State v. Jason T. Moynihan, 2011AP2858-CR, District 2, 5/30/12
¶8 In this case, the deputy pulled over the vehicle driven by Moynihan because he believed it was being driven by Saeger and believed that Saeger’s driver’s license was revoked. The question is whether the deputy’s belief, or suspicion, was reasonable. We believe it was.
¶9 Moynihan argues that the deputy “knew only that a man named Scott Saeger had driven the vehicle the week before, and that the subject presently operating the vehicle was a male of an age consistent with that of Saeger.” If that were all the information the deputy had available to him at the time of the stop, we likely would agree with Moynihan and affirm the circuit court. The deputy, however, was aware of additional specific and articulable facts: it was near bar time, the vehicle was traveling eight miles per hour under the speed limit, the vehicle drifted from the center line toward the curb line.
¶10 While the time of day and the manner in which Moynihan operated the vehicle, without more, may have been insufficient to stop the vehicle for drunk driving, these indicia of possible impaired driving together with the information the deputy had gathered from the status check—i.e., one week earlier, a man of a similar age as the man currently driving had been arrested for operating this same vehicle while intoxicated, and with a revoked driver’s license which was still revoked—supplied the requisite reasonable suspicion for an investigatory stop to inquire if the driver was, in fact, Saeger operating again with a revoked license.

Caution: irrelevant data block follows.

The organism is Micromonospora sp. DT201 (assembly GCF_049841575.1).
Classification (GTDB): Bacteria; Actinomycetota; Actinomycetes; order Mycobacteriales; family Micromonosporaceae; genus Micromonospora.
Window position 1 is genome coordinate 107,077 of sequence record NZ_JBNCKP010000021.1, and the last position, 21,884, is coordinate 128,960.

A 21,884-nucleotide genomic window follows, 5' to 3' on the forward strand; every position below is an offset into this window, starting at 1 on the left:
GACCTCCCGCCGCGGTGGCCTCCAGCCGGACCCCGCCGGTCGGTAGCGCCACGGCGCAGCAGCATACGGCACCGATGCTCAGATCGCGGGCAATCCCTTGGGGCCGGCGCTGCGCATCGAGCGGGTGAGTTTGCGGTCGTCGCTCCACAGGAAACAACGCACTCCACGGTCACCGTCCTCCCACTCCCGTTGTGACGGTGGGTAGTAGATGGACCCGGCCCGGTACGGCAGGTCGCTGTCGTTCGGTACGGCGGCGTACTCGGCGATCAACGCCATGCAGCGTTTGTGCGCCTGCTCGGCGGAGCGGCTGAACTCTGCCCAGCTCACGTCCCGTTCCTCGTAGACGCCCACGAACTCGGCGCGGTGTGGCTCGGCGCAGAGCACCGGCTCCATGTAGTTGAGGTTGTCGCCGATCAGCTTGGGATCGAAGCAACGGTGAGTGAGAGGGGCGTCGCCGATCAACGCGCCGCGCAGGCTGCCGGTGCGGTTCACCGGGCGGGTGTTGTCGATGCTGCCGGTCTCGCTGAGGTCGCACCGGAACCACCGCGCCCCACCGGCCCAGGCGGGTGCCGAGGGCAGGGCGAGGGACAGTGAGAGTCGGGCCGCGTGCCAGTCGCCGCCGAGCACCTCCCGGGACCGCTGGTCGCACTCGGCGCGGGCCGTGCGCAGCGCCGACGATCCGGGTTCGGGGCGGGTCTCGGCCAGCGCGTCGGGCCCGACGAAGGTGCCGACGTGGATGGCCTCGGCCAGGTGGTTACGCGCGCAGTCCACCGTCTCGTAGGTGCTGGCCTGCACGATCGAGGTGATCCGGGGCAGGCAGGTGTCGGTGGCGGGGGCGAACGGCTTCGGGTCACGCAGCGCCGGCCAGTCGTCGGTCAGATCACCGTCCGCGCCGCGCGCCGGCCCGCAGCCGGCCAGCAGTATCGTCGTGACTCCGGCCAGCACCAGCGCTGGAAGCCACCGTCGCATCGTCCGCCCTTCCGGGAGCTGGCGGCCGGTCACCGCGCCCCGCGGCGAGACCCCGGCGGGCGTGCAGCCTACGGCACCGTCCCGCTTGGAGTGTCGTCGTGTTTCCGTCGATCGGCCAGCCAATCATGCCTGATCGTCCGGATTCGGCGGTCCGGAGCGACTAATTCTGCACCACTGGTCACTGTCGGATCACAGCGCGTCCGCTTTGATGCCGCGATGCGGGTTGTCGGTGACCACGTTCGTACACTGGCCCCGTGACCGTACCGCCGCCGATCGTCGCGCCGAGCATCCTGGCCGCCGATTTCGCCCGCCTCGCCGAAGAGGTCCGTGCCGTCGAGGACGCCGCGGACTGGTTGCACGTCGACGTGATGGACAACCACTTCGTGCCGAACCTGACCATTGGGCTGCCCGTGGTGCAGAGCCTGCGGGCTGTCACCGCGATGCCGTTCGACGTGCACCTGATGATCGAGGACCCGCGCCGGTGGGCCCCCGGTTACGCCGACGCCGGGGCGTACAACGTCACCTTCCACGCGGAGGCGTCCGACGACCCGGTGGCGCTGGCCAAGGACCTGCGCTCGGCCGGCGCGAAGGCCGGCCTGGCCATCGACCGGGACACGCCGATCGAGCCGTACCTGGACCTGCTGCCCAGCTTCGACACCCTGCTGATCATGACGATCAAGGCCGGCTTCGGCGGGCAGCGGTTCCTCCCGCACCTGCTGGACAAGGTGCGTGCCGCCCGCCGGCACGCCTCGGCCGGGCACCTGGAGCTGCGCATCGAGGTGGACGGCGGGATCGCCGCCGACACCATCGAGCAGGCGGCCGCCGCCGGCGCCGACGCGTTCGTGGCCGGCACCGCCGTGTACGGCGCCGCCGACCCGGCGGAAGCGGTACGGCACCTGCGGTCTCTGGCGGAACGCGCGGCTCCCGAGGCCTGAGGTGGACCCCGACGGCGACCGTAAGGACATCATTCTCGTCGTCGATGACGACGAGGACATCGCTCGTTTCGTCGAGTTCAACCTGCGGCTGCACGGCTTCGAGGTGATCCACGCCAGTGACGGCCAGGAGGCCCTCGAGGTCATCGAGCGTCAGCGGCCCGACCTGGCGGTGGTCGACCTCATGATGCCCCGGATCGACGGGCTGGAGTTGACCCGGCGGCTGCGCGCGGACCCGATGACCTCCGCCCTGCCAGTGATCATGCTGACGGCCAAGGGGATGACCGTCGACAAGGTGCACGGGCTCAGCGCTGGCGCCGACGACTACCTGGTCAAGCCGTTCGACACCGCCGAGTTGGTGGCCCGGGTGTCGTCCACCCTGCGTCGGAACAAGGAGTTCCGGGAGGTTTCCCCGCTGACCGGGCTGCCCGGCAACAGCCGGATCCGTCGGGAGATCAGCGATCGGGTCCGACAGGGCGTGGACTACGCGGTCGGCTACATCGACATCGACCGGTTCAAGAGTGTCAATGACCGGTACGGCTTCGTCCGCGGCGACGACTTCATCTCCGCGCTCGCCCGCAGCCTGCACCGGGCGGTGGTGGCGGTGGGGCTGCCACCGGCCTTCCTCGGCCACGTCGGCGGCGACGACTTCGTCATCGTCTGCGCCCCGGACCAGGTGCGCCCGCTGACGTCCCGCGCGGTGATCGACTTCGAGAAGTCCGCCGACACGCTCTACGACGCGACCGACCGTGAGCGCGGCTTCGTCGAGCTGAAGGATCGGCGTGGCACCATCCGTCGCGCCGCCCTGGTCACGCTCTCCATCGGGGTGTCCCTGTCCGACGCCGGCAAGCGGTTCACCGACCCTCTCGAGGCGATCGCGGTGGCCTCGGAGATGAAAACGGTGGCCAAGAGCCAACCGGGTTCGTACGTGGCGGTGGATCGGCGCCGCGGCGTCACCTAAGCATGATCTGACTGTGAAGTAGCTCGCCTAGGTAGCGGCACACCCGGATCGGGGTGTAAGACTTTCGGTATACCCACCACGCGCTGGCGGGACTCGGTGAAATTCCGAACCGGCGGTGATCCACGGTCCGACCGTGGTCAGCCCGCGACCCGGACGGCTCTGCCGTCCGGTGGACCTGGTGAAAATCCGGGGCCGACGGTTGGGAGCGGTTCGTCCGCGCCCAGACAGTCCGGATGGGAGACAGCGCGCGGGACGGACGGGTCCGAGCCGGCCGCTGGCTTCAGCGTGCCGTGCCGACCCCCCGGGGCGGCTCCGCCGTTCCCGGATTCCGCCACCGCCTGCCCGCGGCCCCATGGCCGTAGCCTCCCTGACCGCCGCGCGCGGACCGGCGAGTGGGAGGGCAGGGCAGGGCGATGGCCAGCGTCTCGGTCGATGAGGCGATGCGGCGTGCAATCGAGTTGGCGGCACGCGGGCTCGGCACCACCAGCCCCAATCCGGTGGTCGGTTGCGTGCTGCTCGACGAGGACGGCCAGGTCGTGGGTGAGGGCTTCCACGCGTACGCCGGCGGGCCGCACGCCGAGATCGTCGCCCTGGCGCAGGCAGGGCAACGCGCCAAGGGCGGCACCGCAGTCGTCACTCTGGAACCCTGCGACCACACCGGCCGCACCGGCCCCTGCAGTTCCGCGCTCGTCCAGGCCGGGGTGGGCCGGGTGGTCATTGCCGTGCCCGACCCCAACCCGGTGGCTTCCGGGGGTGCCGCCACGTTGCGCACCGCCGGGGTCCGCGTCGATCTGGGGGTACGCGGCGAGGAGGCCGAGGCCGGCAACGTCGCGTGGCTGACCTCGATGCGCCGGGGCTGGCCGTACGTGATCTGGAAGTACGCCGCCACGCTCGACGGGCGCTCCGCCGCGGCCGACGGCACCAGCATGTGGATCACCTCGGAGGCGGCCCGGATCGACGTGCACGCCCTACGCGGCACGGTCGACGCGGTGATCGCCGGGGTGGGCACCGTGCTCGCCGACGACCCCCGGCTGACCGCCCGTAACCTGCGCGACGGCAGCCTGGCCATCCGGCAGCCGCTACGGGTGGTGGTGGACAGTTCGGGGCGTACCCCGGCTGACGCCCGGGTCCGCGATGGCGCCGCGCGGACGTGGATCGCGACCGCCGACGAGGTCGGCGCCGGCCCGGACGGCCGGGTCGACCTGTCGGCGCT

¶11 We conclude that under the totality of the circumstances, the deputy’s suspicion that the operator of the vehicle was Saeger driving with a revoked license was based on more than just a “hunch”; it was based on specific and articulable facts and reasonable inferences from those facts.
So it is only the possibility that drunk-driver Scott Saeger was behind the wheel that gets the State over the hump, else the stop was bad. But, as Moynihan’s brief points out (but a reader of the opinion wouldn’t know because the opinion utterly fails to mention it): “In fact, Saeger was in custody” at the time of the stop, a fact ascribable to the deputy under the”collective knowledge” doctrine. In other words, the court can’t rely on the purported need “to inquire if the driver was, in fact, Saeger operating again with a revoked license,” because the deputy knew (or should have known) that Saeger couldn’t possibly have been behind the wheel. Odd that the court didn’t even acknowledge this potentially decisive argument.